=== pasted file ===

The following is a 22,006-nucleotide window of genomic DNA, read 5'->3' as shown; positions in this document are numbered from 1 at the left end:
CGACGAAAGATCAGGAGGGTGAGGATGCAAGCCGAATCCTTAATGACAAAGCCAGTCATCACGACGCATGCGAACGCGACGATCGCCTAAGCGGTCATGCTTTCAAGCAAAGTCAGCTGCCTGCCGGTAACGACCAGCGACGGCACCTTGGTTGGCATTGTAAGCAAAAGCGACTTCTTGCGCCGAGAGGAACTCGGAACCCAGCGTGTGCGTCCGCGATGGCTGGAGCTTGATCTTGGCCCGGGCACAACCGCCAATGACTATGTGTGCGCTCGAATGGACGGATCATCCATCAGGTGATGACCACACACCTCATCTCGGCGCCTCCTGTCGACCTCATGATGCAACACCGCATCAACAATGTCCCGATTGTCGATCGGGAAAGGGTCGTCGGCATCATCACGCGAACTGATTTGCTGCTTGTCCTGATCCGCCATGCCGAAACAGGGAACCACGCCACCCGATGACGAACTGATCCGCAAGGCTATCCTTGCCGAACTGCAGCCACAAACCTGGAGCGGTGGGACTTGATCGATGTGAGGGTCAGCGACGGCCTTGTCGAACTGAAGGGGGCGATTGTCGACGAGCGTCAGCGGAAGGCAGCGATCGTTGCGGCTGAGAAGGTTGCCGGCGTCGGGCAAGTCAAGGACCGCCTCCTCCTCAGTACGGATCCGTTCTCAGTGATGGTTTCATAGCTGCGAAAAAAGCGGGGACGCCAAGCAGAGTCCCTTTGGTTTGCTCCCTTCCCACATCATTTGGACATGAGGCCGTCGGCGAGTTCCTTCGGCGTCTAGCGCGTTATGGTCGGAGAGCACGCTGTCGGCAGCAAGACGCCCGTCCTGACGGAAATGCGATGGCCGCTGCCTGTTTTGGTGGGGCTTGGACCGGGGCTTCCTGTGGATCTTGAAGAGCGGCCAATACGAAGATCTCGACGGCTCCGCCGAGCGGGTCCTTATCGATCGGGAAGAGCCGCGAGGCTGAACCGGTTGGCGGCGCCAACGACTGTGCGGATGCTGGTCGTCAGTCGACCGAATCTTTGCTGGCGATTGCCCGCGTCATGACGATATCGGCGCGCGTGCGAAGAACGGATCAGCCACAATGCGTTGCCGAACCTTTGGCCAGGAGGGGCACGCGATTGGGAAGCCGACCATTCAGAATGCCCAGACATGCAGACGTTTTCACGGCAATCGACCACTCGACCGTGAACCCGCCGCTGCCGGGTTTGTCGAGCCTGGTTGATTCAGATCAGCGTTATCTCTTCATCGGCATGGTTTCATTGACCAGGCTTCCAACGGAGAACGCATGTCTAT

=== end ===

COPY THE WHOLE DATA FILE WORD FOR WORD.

The following is a 22,006-nucleotide window of genomic DNA, read 5'->3' as shown; positions in this document are numbered from 1 at the left end:
CGACGAAAGATCAGGAGGGTGAGGATGCAAGCCGAATCCTTAATGACAAAGCCAGTCATCACGACGCATGCGAACGCGACGATCGCCTAAGCGGTCATGCTTTCAAGCAAAGTCAGCTGCCTGCCGGTAACGACCAGCGACGGCACCTTGGTTGGCATTGTAAGCAAAAGCGACTTCTTGCGCCGAGAGGAACTCGGAACCCAGCGTGTGCGTCCGCGATGGCTGGAGCTTGATCTTGGCCCGGGCACAACCGCCAATGACTATGTGTGCGCTCGAATGGACGGATCATCCATCAGGTGATGACCACACACCTCATCTCGGCGCCTCCTGTCGACCTCATGATGCAACACCGCATCAACAATGTCCCGATTGTCGATCGGGAAAGGGTCGTCGGCATCATCACGCGAACTGATTTGCTGCTTGTCCTGATCCGCCATGCCGAAACAGGGAACCACGCCACCCGATGACGAACTGATCCGCAAGGCTATCCTTGCCGAACTGCAGCCACAAACCTGGAGCGGTGGGACTTGATCGATGTGAGGGTCAGCGACGGCCTTGTCGAACTGAAGGGGGCGATTGTCGACGAGCGTCAGCGGAAGGCAGCGATCGTTGCGGCTGAGAAGGTTGCCGGCGTCGGGCAAGTCAAGGACCGCCTCCTCCTCAGTACGGATCCGTTCTCAGTGATGGTTTCATAGCTGCGAAAAAAGCGGGGACGCCAAGCAGAGTCCCTTTGGTTTGCTCCCTTCCCACATCATTTGGACATGAGGCCGTCGGCGAGTTCCTTCGGCGTCTAGCGCGTTATGGTCGGAGAGCACGCTGTCGGCAGCAAGACGCCCGTCCTGACGGAAATGCGATGGCCGCTGCCTGTTTTGGTGGGGCTTGGACCGGGGCTTCCTGTGGATCTTGAAGAGCGGCCAATACGAAGATCTCGACGGCTCCGCCGAGCGGGTCCTTATCGATCGGGAAGAGCCGCGAGGCTGAACCGGTTGGCGGCGCCAACGACTGTGCGGATGCTGGTCGTCAGTCGACCGAATCTTTGCTGGCGATTGCCCGCGTCATGACGATATCGGCGCGCGTGCGAAGAACGGATCAGCCACAATGCGTTGCCGAACCTTTGGCCAGGAGGGGCACGCGATTGGGAAGCCGACCATTCAGAATGCCCAGACATGCAGACGTTTTCACGGCAATCGACCACTCGACCGTGAACCCGCCGCTGCCGGGTTTGTCGAGCCTGGTTGATTCAGATCAGCGTTATCTCTTCATCGGCATGGTTTCATTGACCAGGCTTCCAACGGAGAACGCATGTCTAT